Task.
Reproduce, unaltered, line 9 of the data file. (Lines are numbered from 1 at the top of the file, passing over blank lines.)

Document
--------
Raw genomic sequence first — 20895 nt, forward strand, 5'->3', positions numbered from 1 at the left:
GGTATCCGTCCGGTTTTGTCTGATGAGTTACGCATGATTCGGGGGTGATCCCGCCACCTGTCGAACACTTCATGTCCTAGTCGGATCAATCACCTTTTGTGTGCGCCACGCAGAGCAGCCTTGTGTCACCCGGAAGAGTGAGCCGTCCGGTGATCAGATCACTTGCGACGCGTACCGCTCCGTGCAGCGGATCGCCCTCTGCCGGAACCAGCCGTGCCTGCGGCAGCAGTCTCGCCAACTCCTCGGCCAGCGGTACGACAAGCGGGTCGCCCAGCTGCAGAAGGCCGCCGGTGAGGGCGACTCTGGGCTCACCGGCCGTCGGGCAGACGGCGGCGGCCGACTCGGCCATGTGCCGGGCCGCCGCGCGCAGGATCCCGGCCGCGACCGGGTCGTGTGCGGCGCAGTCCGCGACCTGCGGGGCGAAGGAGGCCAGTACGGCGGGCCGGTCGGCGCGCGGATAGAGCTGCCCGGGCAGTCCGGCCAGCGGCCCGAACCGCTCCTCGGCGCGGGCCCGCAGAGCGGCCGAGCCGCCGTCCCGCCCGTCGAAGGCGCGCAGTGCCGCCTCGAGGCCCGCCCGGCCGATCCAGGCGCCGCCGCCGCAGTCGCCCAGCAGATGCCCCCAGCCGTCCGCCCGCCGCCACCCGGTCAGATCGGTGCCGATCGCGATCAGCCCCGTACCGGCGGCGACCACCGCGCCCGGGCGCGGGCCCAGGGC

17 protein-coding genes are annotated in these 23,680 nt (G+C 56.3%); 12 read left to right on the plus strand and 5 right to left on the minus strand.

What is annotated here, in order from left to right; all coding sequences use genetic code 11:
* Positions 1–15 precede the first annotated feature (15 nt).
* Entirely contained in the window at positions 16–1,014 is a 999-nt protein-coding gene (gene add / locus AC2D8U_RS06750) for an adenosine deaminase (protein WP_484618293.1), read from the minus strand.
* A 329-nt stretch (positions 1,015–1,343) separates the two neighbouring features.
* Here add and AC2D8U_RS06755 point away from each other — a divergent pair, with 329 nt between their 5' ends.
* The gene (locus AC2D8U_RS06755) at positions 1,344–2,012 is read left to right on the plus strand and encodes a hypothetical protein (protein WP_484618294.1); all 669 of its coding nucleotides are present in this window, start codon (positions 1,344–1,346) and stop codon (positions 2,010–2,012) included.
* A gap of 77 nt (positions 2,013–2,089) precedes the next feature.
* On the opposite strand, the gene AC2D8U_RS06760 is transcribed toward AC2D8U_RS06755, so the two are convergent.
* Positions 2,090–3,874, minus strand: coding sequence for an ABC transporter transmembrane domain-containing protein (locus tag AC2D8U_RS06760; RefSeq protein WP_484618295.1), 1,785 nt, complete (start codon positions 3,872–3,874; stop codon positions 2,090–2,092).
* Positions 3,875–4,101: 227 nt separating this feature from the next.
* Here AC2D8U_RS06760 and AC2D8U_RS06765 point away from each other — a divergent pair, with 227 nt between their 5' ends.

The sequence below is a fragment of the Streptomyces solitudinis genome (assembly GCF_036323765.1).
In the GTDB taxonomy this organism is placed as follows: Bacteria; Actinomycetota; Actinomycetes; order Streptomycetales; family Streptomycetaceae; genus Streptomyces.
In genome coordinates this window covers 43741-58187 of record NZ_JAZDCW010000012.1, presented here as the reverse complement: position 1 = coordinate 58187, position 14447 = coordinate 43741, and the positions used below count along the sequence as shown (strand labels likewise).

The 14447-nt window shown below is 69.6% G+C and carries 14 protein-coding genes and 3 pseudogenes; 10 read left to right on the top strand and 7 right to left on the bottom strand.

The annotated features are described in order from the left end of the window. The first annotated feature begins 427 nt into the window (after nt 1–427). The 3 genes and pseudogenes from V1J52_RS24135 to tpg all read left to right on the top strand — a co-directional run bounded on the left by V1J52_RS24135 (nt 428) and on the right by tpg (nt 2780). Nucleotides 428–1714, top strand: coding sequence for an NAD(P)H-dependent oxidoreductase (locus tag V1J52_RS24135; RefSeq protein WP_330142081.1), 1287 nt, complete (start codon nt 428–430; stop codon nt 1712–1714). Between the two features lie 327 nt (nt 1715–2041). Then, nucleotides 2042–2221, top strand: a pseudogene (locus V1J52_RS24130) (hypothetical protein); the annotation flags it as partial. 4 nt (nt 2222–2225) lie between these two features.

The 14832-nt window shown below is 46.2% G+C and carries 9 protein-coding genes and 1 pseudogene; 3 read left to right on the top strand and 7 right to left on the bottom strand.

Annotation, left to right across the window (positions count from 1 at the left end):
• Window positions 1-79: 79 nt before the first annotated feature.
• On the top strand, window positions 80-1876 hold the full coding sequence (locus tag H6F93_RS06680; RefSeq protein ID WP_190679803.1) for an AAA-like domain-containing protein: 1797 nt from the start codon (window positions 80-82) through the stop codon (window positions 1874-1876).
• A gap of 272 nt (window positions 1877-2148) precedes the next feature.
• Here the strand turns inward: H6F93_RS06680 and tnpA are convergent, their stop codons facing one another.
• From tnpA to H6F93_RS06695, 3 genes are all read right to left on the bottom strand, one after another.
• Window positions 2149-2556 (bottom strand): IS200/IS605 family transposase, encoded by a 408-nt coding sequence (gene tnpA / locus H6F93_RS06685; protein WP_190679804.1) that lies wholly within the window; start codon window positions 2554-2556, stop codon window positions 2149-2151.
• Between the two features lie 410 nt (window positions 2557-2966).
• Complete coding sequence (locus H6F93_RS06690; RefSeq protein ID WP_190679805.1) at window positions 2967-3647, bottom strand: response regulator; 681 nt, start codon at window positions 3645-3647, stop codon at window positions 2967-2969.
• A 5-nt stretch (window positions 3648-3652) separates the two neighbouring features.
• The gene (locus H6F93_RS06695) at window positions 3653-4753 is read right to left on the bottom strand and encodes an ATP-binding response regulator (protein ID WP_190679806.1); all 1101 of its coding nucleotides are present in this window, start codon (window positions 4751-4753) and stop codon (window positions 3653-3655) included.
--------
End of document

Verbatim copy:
* The gene (locus AC2D8U_RS06755) at positions 1,344–2,012 is read left to right on the plus strand and encodes a hypothetical protein (protein WP_484618294.1); all 669 of its coding nucleotides are present in this window, start codon (positions 1,344–1,346) and stop codon (positions 2,010–2,012) included.